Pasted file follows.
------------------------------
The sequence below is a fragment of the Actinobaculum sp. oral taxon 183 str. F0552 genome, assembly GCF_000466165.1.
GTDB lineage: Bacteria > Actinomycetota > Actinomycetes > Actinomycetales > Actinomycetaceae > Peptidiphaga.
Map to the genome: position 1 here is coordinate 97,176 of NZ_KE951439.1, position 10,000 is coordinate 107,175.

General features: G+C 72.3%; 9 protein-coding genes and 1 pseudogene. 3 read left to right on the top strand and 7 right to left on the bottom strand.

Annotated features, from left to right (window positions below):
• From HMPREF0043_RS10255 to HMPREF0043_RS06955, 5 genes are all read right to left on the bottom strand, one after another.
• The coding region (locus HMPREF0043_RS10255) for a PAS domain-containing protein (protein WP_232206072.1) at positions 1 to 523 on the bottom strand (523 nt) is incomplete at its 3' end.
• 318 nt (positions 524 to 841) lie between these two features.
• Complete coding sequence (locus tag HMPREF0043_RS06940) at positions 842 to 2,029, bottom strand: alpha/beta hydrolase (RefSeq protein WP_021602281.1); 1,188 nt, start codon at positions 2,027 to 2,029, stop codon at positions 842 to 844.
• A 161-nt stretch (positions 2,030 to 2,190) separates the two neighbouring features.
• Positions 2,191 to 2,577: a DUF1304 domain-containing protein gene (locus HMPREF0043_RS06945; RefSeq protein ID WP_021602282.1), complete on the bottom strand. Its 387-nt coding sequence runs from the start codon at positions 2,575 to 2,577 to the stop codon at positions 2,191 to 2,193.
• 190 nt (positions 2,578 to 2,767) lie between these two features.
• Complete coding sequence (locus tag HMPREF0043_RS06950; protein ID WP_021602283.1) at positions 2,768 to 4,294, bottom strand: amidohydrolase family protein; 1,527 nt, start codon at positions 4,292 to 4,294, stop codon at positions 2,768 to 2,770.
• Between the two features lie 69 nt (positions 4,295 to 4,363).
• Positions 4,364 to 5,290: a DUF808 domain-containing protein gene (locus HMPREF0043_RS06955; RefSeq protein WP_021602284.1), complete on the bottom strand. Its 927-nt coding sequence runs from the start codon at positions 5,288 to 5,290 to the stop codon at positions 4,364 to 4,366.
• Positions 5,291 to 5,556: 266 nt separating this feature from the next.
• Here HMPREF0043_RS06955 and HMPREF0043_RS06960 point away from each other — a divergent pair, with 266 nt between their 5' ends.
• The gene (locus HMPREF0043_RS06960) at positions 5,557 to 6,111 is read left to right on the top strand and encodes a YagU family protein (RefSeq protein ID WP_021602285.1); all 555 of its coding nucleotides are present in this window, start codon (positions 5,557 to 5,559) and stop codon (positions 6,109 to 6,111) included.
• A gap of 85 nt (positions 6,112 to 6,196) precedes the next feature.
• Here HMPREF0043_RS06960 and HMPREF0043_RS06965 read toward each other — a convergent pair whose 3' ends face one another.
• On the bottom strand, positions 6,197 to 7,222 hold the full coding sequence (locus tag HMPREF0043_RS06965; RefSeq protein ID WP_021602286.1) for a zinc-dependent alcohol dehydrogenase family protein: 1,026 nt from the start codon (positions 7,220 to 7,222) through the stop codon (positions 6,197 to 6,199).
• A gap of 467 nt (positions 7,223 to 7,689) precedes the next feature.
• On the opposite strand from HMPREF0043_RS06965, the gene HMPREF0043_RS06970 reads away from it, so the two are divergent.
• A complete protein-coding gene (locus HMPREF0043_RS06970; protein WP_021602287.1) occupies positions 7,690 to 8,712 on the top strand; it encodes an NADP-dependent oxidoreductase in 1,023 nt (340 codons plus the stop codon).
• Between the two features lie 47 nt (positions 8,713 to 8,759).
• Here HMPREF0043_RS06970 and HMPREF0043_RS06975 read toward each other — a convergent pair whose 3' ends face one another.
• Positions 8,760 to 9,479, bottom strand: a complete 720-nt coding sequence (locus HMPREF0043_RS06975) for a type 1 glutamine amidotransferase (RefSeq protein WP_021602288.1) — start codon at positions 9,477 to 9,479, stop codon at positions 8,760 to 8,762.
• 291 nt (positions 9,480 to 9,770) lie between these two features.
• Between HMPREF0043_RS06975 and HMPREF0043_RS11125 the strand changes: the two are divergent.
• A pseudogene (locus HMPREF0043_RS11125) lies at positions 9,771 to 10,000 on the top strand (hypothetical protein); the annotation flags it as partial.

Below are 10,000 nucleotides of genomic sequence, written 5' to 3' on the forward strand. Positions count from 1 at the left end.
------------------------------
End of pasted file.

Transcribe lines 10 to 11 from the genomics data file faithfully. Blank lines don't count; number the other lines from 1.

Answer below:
• A 161-nt stretch (positions 2,030 to 2,190) separates the two neighbouring features.
• Positions 2,191 to 2,577: a DUF1304 domain-containing protein gene (locus HMPREF0043_RS06945; RefSeq protein ID WP_021602282.1), complete on the bottom strand. Its 387-nt coding sequence runs from the start codon at positions 2,575 to 2,577 to the stop codon at positions 2,191 to 2,193.